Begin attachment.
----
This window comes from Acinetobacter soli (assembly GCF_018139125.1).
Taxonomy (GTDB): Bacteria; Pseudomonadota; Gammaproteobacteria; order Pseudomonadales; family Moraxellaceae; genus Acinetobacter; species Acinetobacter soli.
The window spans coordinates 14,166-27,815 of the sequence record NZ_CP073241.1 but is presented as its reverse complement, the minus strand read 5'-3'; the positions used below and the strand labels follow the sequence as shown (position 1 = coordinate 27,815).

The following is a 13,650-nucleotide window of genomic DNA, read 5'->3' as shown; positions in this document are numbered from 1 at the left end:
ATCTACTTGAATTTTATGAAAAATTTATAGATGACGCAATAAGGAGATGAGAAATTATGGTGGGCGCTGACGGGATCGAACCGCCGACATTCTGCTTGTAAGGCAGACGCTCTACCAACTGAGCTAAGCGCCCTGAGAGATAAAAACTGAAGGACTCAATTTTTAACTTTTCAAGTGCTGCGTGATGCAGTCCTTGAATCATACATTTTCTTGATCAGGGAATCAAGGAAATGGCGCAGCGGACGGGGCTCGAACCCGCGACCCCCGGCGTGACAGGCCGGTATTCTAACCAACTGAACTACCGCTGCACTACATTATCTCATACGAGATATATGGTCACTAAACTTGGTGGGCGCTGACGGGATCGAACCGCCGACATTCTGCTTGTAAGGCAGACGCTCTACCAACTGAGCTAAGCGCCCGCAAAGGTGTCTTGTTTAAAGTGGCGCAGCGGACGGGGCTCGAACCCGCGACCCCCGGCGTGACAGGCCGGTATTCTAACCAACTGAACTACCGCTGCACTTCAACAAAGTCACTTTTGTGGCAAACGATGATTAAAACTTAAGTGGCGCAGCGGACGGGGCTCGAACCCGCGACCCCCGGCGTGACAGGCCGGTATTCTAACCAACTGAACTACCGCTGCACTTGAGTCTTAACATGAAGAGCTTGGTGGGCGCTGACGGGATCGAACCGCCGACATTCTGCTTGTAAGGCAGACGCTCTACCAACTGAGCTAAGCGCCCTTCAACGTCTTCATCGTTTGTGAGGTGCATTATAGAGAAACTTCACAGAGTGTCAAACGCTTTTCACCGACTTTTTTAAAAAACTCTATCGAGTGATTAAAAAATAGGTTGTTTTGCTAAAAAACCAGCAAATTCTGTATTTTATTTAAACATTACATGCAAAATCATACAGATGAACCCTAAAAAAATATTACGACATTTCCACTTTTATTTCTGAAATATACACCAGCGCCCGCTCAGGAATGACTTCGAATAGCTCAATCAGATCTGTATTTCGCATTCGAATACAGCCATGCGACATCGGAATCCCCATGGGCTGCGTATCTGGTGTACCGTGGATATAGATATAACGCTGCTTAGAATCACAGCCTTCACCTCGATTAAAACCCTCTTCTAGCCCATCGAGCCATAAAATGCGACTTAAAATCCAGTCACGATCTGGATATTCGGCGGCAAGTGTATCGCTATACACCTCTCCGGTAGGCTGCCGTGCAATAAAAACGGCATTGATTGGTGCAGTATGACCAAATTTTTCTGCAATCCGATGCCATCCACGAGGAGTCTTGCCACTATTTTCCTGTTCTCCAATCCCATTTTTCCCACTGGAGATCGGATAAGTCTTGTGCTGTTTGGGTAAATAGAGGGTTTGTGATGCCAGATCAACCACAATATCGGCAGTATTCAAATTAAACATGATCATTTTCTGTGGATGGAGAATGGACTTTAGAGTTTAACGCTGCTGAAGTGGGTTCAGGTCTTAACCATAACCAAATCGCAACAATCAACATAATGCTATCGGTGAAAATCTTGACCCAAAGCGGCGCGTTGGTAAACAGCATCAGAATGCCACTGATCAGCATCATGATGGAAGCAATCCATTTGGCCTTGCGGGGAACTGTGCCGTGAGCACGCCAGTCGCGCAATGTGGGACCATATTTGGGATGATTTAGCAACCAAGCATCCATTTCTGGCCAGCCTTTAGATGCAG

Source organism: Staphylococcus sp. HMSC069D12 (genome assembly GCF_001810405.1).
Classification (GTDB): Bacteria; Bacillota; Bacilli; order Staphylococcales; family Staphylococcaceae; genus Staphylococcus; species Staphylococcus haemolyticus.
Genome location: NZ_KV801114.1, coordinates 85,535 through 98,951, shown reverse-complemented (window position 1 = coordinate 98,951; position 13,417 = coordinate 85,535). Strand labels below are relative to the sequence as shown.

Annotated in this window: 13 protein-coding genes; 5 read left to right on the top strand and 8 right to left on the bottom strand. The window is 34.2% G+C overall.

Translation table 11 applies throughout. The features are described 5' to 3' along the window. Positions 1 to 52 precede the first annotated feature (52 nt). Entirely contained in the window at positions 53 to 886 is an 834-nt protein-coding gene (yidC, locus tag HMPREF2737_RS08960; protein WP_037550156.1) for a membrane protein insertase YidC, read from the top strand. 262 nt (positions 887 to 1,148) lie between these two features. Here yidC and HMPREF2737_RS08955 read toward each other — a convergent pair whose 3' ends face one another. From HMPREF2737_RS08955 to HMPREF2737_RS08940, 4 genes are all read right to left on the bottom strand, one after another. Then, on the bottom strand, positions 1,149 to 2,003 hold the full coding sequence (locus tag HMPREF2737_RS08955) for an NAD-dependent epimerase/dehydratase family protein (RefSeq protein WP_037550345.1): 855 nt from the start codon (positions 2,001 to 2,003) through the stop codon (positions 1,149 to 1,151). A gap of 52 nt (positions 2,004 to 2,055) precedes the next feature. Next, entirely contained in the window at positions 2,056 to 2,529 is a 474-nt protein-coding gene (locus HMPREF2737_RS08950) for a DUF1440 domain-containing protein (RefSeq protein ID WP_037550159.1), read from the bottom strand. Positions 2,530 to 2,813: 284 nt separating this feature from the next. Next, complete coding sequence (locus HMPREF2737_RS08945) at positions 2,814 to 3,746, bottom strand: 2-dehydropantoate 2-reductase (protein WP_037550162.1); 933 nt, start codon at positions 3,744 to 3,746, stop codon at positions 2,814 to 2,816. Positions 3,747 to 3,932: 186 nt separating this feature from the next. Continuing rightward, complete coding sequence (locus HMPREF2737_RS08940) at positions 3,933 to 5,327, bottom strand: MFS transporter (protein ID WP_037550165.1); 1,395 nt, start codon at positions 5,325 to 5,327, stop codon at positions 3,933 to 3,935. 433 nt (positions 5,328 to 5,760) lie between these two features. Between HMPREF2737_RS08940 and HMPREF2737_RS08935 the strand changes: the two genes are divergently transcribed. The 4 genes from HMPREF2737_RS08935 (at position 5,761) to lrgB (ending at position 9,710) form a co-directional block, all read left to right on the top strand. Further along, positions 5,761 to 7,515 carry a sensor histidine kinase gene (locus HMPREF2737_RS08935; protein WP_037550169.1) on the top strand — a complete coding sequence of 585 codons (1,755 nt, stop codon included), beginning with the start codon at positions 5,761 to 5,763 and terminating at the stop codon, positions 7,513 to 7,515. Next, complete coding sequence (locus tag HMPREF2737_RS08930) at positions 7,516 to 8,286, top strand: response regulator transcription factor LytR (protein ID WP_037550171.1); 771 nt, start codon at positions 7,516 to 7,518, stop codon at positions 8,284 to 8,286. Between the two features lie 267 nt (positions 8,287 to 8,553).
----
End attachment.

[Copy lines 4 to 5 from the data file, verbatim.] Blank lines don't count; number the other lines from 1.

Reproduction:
The following is a 13,650-nucleotide window of genomic DNA, read 5'->3' as shown; positions in this document are numbered from 1 at the left end:
ATCTACTTGAATTTTATGAAAAATTTATAGATGACGCAATAAGGAGATGAGAAATTATGGTGGGCGCTGACGGGATCGAACCGCCGACATTCTGCTTGTAAGGCAGACGCTCTACCAACTGAGCTAAGCGCCCTGAGAGATAAAAACTGAAGGACTCAATTTTTAACTTTTCAAGTGCTGCGTGATGCAGTCCTTGAATCATACATTTTCTTGATCAGGGAATCAAGGAAATGGCGCAGCGGACGGGGCTCGAACCCGCGACCCCCGGCGTGACAGGCCGGTATTCTAACCAACTGAACTACCGCTGCACTACATTATCTCATACGAGATATATGGTCACTAAACTTGGTGGGCGCTGACGGGATCGAACCGCCGACATTCTGCTTGTAAGGCAGACGCTCTACCAACTGAGCTAAGCGCCCGCAAAGGTGTCTTGTTTAAAGTGGCGCAGCGGACGGGGCTCGAACCCGCGACCCCCGGCGTGACAGGCCGGTATTCTAACCAACTGAACTACCGCTGCACTTCAACAAAGTCACTTTTGTGGCAAACGATGATTAAAACTTAAGTGGCGCAGCGGACGGGGCTCGAACCCGCGACCCCCGGCGTGACAGGCCGGTATTCTAACCAACTGAACTACCGCTGCACTTGAGTCTTAACATGAAGAGCTTGGTGGGCGCTGACGGGATCGAACCGCCGACATTCTGCTTGTAAGGCAGACGCTCTACCAACTGAGCTAAGCGCCCTTCAACGTCTTCATCGTTTGTGAGGTGCATTATAGAGAAACTTCACAGAGTGTCAAACGCTTTTCACCGACTTTTTTAAAAAACTCTATCGAGTGATTAAAAAATAGGTTGTTTTGCTAAAAAACCAGCAAATTCTGTATTTTATTTAAACATTACATGCAAAATCATACAGATGAACCCTAAAAAAATATTACGACATTTCCACTTTTATTTCTGAAATATACACCAGCGCCCGCTCAGGAATGACTTCGAATAGCTCAATCAGATCTGTATTTCGCATTCGAATACAGCCATGCGACATCGGAATCCCCATGGGCTGCGTATCTGGTGTACCGTGGATATAGATATAACGCTGCTTAGAATCACAGCCTTCACCTCGATTAAAACCCTCTTCTAGCCCATCGAGCCATAAAATGCGACTTAAAATCCAGTCACGATCTGGATATTCGGCGGCAAGTGTATCGCTATACACCTCTCCGGTAGGCTGCCGTGCAATAAAAACGGCATTGATTGGTGCAGTATGACCAAATTTTTCTGCAATCCGATGCCATCCACGAGGAGTCTTGCCACTATTTTCCTGTTCTCCAATCCCATTTTTCCCACTGGAGATCGGATAAGTCTTGTGCTGTTTGGGTAAATAGAGGGTTTGTGATGCCAGATCAACCACAATATCGGCAGTATTCAAATTAAACATGATCATTTTCTGTGGATGGAGAATGGACTTTAGAGTTTAACGCTGCTGAAGTGGGTTCAGGTCTTAACCATAACCAAATCGCAACAATCAACATAATGCTATCGGTGAAAATCTTGACCCAAAGCGGCGCGTTGGTAAACAGCATCAGAATGCCACTGATCAGCATCATGATGGAAGCAATCCATTTGGCCTTGCGGGGAACTGTGCCGTGAGCACGCCAGTCGCGCAATGTGGGACCATATTTGGGATGATTTAGCAACCAAGCATCCATTTCTGGCCAGCCTTTAGATGCAG